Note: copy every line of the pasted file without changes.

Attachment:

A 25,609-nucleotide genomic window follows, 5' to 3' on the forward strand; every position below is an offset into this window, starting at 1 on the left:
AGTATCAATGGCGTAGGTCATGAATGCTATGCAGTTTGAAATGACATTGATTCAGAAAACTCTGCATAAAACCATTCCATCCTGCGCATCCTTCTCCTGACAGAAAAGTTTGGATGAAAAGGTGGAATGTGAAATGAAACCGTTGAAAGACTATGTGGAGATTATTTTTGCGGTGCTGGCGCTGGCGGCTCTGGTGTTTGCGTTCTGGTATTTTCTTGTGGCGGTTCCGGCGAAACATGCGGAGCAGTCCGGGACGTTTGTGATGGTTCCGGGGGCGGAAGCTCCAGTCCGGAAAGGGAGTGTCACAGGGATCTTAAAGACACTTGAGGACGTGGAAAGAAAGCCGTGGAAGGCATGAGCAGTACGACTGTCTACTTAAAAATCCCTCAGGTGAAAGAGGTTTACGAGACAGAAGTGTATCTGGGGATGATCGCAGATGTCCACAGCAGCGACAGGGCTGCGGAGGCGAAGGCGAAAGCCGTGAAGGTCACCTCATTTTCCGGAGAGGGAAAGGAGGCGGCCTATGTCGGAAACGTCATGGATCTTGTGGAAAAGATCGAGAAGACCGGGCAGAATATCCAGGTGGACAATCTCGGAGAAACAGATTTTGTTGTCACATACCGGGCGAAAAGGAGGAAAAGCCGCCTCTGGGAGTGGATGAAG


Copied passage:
A 25,609-nucleotide genomic window follows, 5' to 3' on the forward strand; every position below is an offset into this window, starting at 1 on the left:
AGTATCAATGGCGTAGGTCATGAATGCTATGCAGTTTGAAATGACATTGATTCAGAAAACTCTGCATAAAACCATTCCATCCTGCGCATCCTTCTCCTGACAGAAAAGTTTGGATGAAAAGGTGGAATGTGAAATGAAACCGTTGAAAGACTATGTGGAGATTATTTTTGCGGTGCTGGCGCTGGCGGCTCTGGTGTTTGCGTTCTGGTATTTTCTTGTGGCGGTTCCGGCGAAACATGCGGAGCAGTCCGGGACGTTTGTGATGGTTCCGGGGGCGGAAGCTCCAGTCCGGAAAGGGAGTGTCACAGGGATCTTAAAGACACTTGAGGACGTGGAAAGAAAGCCGTGGAAGGCATGAGCAGTACGACTGTCTACTTAAAAATCCCTCAGGTGAAAGAGGTTTACGAGACAGAAGTGTATCTGGGGATGATCGCAGATGTCCACAGCAGCGACAGGGCTGCGGAGGCGAAGGCGAAAGCCGTGAAGGTCACCTCATTTTCCGGAGAGGGAAAGGAGGCGGCCTATGTCGGAAACGTCATGGATCTTGTGGAAAAGATCGAGAAGACCGGGCAGAATATCCAGGTGGACAATCTCGGAGAAACAGATTTTGTTGTCACATACCGGGCGAAAAGGAGGAAAAGCCGCCTCTGGGAGTGGATGAAG